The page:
The telephone intake center at SC Legal Service in Columbia. On average, the law firm receives 25,000 calls a a year from low-income residents in need of legal assistance.
Thelisha Eaddy/SC Public Radio

Months after the historic 2015 flood, Rhonda Simpkins turned on her furnace and watched green mold cover her home. Denials from FEMA, SBA and her homeowner's insurance led her to South Carolina Legal Services. The nonprofit law firm was able to help Simpkins and others. Now, potential budget cuts in Washington has the firm concerned the work it provides, to help the state's most vulnerable residents recover from disasters and navigate the legal system, could also be cut.

Two major bills advanced this week in the S.C. General Assembly.

Tennis pro and Charleston native Shelby Rogers keeps up her practice on a recent visit home.
Tut Underwood/ SC Public Radio

Charleston native Shelby Rogers has risen through the ranks in women’s tennis over the last few years, currently ranking #48.  She started off the year in grand style, defeating the world’s number 4 player, Simona Halep, in the Australian Open.   As she looks forward to returning home to play the Volvo Car Open on Daniel Island this month, she took the time to reflect on the beginnings of her career, her practice routine, and the price she’s paid to be a professional athlete.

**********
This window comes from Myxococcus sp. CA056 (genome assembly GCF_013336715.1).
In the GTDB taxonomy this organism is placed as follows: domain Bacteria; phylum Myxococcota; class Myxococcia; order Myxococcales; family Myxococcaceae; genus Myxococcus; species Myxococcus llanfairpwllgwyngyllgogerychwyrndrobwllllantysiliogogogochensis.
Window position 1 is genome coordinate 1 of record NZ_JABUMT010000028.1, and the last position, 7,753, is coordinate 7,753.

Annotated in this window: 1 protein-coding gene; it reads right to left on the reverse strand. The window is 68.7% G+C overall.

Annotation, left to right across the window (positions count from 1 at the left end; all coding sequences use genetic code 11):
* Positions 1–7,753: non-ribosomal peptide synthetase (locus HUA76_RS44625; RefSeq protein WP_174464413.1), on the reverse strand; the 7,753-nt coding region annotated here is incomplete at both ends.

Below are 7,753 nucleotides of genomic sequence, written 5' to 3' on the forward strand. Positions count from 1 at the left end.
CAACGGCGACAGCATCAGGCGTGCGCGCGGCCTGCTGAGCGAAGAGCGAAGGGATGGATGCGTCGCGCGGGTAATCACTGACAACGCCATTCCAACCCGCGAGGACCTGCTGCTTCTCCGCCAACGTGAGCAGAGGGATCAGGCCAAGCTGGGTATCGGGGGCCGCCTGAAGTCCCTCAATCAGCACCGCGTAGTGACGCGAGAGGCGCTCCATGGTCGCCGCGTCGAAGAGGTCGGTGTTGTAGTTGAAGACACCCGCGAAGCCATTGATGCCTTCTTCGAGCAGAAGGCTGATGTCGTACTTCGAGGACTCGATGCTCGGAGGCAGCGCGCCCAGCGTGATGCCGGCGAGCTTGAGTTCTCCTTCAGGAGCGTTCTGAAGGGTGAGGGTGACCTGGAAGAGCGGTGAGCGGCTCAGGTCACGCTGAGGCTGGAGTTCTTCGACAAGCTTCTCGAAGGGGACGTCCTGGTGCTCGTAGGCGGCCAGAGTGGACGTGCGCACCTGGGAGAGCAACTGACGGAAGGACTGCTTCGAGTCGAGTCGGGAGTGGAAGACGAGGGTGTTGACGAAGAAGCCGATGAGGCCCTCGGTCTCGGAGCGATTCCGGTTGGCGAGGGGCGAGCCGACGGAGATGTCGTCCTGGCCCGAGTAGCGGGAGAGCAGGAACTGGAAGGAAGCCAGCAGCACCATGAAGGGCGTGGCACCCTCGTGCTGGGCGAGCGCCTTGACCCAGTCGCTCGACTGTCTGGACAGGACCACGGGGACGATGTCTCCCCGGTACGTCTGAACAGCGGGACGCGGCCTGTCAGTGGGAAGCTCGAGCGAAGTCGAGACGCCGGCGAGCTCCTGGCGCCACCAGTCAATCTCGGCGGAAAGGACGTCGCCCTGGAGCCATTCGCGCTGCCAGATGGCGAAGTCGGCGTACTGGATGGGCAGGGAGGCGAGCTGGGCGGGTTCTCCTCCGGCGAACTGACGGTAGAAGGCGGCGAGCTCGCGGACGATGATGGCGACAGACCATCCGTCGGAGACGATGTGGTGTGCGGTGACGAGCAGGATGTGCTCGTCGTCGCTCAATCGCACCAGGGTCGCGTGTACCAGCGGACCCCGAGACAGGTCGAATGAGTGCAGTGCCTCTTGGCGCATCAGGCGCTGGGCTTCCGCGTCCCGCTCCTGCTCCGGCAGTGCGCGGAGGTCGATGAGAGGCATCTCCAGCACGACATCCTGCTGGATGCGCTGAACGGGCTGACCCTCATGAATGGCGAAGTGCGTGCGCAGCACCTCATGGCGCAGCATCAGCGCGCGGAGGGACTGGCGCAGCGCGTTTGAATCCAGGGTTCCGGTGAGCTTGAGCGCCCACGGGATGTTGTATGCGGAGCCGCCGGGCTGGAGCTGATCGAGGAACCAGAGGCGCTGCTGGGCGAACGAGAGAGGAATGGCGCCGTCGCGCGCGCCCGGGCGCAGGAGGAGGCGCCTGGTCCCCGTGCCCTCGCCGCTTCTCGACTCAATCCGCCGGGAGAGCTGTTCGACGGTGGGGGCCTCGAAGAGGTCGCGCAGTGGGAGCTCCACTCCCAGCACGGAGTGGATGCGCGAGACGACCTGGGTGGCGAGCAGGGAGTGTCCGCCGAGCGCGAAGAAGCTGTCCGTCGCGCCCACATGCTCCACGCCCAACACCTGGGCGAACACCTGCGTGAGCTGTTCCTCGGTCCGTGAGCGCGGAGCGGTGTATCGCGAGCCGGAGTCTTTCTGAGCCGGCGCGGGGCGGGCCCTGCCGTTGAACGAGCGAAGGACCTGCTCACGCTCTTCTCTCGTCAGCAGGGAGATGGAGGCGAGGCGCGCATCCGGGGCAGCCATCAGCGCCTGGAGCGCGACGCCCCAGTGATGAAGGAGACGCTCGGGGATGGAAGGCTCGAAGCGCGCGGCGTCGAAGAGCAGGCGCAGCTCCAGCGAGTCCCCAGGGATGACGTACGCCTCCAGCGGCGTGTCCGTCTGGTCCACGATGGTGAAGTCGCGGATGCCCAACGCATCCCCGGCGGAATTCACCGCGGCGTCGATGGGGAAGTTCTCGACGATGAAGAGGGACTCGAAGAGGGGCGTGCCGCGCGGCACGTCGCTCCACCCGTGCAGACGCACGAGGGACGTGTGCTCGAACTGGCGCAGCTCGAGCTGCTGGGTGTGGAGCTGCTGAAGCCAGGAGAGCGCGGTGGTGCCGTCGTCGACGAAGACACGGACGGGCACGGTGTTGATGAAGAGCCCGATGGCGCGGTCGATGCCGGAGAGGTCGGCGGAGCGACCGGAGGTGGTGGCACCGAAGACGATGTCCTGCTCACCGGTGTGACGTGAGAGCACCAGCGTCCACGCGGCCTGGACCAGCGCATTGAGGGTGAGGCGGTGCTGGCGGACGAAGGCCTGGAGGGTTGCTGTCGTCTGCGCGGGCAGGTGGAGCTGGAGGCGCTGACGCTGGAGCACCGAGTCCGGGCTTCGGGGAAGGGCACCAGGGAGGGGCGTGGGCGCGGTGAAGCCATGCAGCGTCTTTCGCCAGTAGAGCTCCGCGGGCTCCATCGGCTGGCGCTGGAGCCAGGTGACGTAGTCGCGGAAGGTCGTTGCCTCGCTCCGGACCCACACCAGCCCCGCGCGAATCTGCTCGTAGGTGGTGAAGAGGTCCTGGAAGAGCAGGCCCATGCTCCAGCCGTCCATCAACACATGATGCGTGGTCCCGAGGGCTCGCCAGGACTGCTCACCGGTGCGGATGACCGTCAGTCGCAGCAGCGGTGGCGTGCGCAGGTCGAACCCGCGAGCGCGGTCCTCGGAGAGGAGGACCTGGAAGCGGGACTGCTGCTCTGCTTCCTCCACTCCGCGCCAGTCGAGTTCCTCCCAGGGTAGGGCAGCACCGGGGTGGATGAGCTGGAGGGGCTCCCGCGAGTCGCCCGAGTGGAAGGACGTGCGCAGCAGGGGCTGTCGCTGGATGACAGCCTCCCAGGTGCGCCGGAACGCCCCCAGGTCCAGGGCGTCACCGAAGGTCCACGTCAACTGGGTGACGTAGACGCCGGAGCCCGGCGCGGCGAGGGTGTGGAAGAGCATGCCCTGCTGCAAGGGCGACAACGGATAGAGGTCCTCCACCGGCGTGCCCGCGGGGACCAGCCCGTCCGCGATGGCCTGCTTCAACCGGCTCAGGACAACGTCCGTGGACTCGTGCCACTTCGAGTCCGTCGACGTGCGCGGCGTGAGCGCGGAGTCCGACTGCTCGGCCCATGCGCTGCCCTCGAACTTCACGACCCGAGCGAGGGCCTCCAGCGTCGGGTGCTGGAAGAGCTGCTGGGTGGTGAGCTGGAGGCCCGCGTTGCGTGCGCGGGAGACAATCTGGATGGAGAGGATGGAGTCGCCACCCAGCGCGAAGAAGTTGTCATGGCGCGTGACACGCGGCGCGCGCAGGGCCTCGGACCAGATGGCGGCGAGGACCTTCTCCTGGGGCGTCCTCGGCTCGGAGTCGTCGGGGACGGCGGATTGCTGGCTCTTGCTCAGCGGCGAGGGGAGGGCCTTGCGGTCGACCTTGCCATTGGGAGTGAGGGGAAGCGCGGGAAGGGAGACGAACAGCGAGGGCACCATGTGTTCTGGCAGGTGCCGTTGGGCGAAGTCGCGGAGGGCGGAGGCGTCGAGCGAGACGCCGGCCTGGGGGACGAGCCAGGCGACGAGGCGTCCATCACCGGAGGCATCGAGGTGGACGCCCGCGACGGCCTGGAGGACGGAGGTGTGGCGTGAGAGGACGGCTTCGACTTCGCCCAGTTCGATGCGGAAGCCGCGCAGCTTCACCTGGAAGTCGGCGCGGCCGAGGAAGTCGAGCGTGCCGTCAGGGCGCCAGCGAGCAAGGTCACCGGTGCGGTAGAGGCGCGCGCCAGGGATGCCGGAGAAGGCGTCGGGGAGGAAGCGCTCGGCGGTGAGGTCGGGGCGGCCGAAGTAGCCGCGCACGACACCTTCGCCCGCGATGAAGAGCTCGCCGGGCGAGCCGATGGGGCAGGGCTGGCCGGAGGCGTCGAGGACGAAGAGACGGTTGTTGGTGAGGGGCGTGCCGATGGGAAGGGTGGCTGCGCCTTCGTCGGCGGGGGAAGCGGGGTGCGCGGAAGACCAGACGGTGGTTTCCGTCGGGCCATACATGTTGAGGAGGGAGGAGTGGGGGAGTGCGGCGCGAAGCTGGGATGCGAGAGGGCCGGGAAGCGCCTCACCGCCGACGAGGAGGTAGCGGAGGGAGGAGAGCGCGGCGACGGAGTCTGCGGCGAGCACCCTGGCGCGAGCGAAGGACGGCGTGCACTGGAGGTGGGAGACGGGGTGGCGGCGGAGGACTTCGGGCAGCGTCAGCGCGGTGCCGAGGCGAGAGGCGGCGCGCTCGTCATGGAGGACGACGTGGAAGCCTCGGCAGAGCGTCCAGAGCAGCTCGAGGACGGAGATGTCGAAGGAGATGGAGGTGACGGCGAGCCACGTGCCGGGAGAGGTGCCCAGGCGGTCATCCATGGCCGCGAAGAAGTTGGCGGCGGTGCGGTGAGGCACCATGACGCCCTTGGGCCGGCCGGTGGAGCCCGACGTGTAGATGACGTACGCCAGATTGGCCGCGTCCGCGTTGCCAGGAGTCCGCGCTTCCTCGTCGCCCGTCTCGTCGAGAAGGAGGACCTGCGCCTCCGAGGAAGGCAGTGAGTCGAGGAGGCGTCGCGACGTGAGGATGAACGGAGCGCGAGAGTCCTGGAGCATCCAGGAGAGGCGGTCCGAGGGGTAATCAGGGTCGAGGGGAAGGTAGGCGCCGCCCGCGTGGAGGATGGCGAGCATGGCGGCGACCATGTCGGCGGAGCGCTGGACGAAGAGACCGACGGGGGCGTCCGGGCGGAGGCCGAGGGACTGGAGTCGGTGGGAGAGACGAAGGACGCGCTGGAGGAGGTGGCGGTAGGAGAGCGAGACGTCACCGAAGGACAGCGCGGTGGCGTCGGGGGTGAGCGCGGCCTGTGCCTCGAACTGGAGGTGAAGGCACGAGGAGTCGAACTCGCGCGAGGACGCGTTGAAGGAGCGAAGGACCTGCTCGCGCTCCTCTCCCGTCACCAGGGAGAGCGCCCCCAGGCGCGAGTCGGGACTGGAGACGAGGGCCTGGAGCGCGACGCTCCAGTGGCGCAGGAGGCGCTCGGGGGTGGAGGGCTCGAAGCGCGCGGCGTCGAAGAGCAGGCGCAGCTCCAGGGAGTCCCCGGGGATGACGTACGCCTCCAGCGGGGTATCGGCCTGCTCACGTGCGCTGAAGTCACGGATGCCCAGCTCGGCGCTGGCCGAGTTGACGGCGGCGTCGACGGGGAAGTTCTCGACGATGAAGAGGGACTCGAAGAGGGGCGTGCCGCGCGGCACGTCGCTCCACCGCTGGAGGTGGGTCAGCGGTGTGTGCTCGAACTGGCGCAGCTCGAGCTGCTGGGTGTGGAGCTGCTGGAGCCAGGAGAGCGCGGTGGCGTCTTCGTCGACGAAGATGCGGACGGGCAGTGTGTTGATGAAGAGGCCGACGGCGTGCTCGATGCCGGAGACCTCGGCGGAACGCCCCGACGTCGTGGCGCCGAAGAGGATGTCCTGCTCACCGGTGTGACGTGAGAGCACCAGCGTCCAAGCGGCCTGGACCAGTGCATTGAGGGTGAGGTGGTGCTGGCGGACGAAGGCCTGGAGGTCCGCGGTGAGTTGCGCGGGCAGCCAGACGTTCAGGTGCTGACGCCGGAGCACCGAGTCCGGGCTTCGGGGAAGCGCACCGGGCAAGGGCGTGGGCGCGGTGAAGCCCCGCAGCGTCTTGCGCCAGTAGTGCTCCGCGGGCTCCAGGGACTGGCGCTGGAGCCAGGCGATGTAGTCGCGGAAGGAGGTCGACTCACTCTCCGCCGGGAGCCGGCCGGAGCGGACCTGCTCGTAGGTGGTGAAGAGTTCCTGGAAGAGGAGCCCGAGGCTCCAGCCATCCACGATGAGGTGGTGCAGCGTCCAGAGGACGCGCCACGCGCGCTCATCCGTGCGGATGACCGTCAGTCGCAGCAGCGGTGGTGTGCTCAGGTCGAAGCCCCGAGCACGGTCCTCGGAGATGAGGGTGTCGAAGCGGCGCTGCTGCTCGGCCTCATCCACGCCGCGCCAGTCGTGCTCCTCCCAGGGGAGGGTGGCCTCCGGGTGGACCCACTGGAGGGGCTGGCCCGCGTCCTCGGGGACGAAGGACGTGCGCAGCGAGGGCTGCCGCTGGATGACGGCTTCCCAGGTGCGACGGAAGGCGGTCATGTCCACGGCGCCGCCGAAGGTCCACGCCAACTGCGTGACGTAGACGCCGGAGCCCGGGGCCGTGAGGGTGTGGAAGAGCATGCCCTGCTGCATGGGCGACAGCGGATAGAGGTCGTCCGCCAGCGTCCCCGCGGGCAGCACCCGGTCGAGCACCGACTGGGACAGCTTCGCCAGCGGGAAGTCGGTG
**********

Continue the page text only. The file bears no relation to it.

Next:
A volunteer's transport van bears the slogan MAMAS on the Move.
Tut Underwood/SC Public Radio

Many stray dogs from South Carolina are finding homes in other states thanks to Bamberg’s Mary Ann Morris Animal Society, also known as MAMAS.  The no-kill animal shelter has developed a transport system that shuttles dogs to willing owners by way of a “pipeline” of volunteers that relay the animals from North Carolina to Maine and Vermont.  The dedicated volunteers talk about their devotion to saving these pets for new owners who are excited to give them loving homes, and keep in touch with MAMAS to update staff on the lives of dogs they’ve rescued. 

A Kingstree family connecting to doctor at MUSC via telehealth.
Marina Ziehe

In Williamsburg County, finding a specialized doctor can be difficult. Many residents live miles away from a health care provider, going without adequate medical care. A telehealth network was established in multiple sites across the county to help residents access the services they need.

Narrative: Sharing in an Aunt's Historic Medical Career

Feb 28, 2017
Left: Juliette Satterwhite, Right: Maude Callen
Courtesy of Juliette Satterwhite